Good Clean Fun

There are some words that cause a physical reaction for me that is similar to anger. Manage is one of those words, and I’ve written about that before. Fun is another one of those words.

What?? I don’t like fun? No, I do like having fun. I love the concept of fun. I believe that it is perfectly possible and enjoyable to have fun. But, I don’t like the way the word fun is used in sentences.  Most often, when I hear/read the word fun, it appears like this: “It will be fun” or even worse “You will have fun”.

What’s wrong with those sentences? They seem innocent enough. They’re probably said with the best intentions, but they have implications that people may not have thought about. To explain this, I will use a scenario from when I was a kid.

I was often told “you will have fun” or “it will be fun”. My earliest memory of hearing this was when I was taken to a circus. Circuses are not fun for me. They’re loud. They’re smelly. In those days, they involved a lot of caged and trained animals, and all I felt was horror for those animals, and discomfort from all the sensory stimulation. And, I haven’t even started on clowns yet. Clowns freak me out. Clown faces freak me out, and their antics make me feel incredibly embarrassed, and I do not understand why people find humour in that sort of slapstick comedy where it’s funny to fall down.

So, as a kid, I’m taken to the circus where I was told that I “will have fun”, and I’m not having fun. But, everyone around me seems to be laughing and having fun, so maybe there is something wrong with me? My four or five year old self thinks that maybe she is broken because she isn’t having fun even though she was told she would. Afterwards, when I’m asked whether I had fun, well, I don’t want people to think that I’m broken because I didn’t enjoy the thing that I was told that I would enjoy, so I simply say “yes” which means more circus excursion and the cycle repeats.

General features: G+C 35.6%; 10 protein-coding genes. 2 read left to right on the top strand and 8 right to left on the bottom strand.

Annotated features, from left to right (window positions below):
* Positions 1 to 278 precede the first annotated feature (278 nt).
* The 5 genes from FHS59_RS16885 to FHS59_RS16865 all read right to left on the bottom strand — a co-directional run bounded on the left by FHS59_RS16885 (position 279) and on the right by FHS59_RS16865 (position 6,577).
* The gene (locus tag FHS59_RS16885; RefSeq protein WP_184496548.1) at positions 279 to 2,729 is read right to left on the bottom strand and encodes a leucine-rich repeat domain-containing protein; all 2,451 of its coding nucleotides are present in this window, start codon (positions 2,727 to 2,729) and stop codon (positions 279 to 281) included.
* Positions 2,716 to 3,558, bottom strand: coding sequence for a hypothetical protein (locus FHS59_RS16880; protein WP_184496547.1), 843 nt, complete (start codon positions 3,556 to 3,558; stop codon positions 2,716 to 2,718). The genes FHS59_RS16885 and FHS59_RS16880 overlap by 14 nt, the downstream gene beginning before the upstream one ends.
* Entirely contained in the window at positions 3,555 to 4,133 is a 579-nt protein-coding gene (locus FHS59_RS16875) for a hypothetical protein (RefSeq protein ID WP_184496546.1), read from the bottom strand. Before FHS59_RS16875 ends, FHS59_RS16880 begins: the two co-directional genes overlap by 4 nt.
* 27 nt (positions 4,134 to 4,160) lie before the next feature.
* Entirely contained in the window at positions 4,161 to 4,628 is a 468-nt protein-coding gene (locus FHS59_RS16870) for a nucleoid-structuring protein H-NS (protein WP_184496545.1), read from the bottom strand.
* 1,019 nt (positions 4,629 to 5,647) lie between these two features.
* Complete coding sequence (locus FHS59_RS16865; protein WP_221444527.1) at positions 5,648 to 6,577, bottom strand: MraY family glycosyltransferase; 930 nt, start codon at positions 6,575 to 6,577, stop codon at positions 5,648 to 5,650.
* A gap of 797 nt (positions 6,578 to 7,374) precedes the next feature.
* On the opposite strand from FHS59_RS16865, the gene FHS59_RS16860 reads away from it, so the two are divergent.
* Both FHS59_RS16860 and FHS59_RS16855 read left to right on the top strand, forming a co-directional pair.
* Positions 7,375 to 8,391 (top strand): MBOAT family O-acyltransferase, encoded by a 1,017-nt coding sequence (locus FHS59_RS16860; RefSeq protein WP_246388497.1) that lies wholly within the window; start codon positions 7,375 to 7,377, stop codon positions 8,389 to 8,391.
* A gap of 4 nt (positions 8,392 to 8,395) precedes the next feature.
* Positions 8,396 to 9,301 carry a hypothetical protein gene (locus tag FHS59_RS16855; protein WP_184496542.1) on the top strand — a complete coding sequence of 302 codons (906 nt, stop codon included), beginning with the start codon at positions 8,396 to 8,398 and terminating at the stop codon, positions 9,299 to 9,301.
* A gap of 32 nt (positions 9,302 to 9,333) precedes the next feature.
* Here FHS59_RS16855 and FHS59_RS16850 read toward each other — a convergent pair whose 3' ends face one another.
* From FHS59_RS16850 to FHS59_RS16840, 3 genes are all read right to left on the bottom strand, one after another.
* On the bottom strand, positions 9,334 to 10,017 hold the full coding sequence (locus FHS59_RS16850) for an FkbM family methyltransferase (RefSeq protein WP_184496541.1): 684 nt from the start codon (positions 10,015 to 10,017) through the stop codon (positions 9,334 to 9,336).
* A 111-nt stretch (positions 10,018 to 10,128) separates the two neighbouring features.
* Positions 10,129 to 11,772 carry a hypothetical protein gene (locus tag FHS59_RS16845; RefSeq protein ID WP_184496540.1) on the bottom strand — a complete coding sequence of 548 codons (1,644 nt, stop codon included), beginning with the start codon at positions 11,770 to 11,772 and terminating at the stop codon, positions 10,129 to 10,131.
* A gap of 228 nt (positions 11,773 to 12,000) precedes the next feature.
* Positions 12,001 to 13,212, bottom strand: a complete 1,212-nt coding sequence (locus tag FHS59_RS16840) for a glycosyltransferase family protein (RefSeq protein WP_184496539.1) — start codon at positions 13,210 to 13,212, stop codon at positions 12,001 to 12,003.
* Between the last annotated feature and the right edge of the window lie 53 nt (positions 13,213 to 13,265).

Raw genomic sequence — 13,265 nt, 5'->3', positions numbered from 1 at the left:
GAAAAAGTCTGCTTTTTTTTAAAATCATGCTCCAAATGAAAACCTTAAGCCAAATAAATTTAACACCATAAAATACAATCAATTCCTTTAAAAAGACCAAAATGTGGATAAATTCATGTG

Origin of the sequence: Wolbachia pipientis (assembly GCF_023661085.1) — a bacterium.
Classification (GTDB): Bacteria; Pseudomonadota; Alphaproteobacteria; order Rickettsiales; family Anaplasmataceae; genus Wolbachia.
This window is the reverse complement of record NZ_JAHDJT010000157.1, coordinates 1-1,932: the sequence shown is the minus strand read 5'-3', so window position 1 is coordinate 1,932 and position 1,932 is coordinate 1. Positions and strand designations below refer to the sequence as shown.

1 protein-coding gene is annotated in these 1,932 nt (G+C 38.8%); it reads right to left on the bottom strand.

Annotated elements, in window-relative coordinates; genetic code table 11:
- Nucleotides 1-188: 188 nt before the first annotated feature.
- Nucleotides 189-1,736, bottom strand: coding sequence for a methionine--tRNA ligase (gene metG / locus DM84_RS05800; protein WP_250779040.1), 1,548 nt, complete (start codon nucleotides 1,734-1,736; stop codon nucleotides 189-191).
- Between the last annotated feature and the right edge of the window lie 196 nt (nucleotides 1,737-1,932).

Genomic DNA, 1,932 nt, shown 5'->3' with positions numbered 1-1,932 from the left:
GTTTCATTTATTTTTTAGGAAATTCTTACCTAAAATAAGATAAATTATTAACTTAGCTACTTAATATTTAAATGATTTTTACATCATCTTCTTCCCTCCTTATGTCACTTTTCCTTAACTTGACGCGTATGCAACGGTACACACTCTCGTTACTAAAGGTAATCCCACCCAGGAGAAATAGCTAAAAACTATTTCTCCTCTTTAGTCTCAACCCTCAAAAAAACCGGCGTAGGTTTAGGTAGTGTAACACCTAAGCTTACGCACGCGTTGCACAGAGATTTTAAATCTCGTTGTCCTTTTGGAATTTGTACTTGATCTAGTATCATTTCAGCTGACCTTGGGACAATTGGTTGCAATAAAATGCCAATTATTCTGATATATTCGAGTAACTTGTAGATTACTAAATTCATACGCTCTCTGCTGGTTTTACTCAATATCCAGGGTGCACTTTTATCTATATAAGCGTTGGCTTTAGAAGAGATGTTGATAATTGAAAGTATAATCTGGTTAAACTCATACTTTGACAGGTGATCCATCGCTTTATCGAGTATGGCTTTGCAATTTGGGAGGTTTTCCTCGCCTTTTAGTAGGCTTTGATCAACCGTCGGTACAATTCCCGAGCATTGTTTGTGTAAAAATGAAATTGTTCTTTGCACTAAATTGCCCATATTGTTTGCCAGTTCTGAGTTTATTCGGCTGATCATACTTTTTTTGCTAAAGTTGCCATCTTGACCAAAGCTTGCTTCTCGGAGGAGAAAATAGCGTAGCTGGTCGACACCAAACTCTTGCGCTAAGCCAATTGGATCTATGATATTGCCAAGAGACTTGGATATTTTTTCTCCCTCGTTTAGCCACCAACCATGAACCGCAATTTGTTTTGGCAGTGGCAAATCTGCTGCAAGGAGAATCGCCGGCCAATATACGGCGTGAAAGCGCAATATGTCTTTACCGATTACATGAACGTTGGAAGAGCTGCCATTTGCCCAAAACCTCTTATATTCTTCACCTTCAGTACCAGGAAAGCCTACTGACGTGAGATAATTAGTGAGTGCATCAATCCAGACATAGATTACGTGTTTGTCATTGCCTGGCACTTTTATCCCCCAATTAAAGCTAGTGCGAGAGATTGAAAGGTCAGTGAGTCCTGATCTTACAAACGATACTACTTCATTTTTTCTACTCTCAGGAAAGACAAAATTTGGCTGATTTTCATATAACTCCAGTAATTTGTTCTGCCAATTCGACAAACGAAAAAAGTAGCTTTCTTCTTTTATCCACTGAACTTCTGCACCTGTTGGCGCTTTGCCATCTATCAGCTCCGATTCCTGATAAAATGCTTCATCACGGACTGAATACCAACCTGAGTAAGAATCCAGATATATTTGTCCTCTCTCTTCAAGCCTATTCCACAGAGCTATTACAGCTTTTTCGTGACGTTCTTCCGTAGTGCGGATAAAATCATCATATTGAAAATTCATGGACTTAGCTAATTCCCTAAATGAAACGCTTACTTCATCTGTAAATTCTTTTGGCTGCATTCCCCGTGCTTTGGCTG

This type of scenario repeated itself many times over the years, and my parents never realised that more than half the “fun” things we were doing together, I was absolutely hating. Then I became a teenager, and I had a different reaction to being told that something would be fun. My teenage self would internally shout “F- you! I won’t have fun!” I admit that that reaction probably led me to miss out on some things that may have actually been fun, but my point is that you can’t tell someone that they will have fun.

Fun is something that you can only evaluate after the fact. So, what could you say instead that allows an individual, child or adult, to retain a sense of autonomy over their perception of the experience?

That’s easy: you can say “We’re going to do this, and it might be fun. If it is fun, maybe we can do it again sometime, but if it isn’t then we don’t have to do it again”. That way, you can really start to gain an understanding of what the other person considers to be fun because when you ask afterwards, they’re allowed to say no.